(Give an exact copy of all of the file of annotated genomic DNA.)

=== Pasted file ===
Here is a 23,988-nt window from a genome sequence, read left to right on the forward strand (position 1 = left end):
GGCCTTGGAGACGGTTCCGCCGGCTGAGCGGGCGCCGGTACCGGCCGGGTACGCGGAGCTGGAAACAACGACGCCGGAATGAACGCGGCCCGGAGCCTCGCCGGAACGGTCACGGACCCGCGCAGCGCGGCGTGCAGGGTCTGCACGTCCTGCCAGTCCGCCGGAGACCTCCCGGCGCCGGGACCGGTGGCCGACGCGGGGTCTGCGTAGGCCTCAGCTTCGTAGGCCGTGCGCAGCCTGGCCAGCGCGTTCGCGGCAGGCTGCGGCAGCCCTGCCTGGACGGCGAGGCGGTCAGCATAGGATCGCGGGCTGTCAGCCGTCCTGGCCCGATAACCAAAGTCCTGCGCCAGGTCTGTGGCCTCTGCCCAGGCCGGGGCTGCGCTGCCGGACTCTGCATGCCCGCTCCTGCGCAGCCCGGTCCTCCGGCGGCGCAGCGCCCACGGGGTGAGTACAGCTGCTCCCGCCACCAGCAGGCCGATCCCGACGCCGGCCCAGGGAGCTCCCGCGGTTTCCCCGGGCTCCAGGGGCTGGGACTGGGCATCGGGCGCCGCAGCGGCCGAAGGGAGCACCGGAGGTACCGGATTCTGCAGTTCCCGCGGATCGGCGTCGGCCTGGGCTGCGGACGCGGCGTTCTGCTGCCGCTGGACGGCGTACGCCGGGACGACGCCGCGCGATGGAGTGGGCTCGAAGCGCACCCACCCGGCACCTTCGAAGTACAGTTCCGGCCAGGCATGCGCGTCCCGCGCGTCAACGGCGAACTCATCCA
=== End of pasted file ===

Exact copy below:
Here is a 23,988-nt window from a genome sequence, read left to right on the forward strand (position 1 = left end):
GGCCTTGGAGACGGTTCCGCCGGCTGAGCGGGCGCCGGTACCGGCCGGGTACGCGGAGCTGGAAACAACGACGCCGGAATGAACGCGGCCCGGAGCCTCGCCGGAACGGTCACGGACCCGCGCAGCGCGGCGTGCAGGGTCTGCACGTCCTGCCAGTCCGCCGGAGACCTCCCGGCGCCGGGACCGGTGGCCGACGCGGGGTCTGCGTAGGCCTCAGCTTCGTAGGCCGTGCGCAGCCTGGCCAGCGCGTTCGCGGCAGGCTGCGGCAGCCCTGCCTGGACGGCGAGGCGGTCAGCATAGGATCGCGGGCTGTCAGCCGTCCTGGCCCGATAACCAAAGTCCTGCGCCAGGTCTGTGGCCTCTGCCCAGGCCGGGGCTGCGCTGCCGGACTCTGCATGCCCGCTCCTGCGCAGCCCGGTCCTCCGGCGGCGCAGCGCCCACGGGGTGAGTACAGCTGCTCCCGCCACCAGCAGGCCGATCCCGACGCCGGCCCAGGGAGCTCCCGCGGTTTCCCCGGGCTCCAGGGGCTGGGACTGGGCATCGGGCGCCGCAGCGGCCGAAGGGAGCACCGGAGGTACCGGATTCTGCAGTTCCCGCGGATCGGCGTCGGCCTGGGCTGCGGACGCGGCGTTCTGCTGCCGCTGGACGGCGTACGCCGGGACGACGCCGCGCGATGGAGTGGGCTCGAAGCGCACCCACCCGGCACCTTCGAAGTACAGTTCCGGCCAGGCATGCGCGTCCCGCGCGTCAACGGCGAACTCATCCA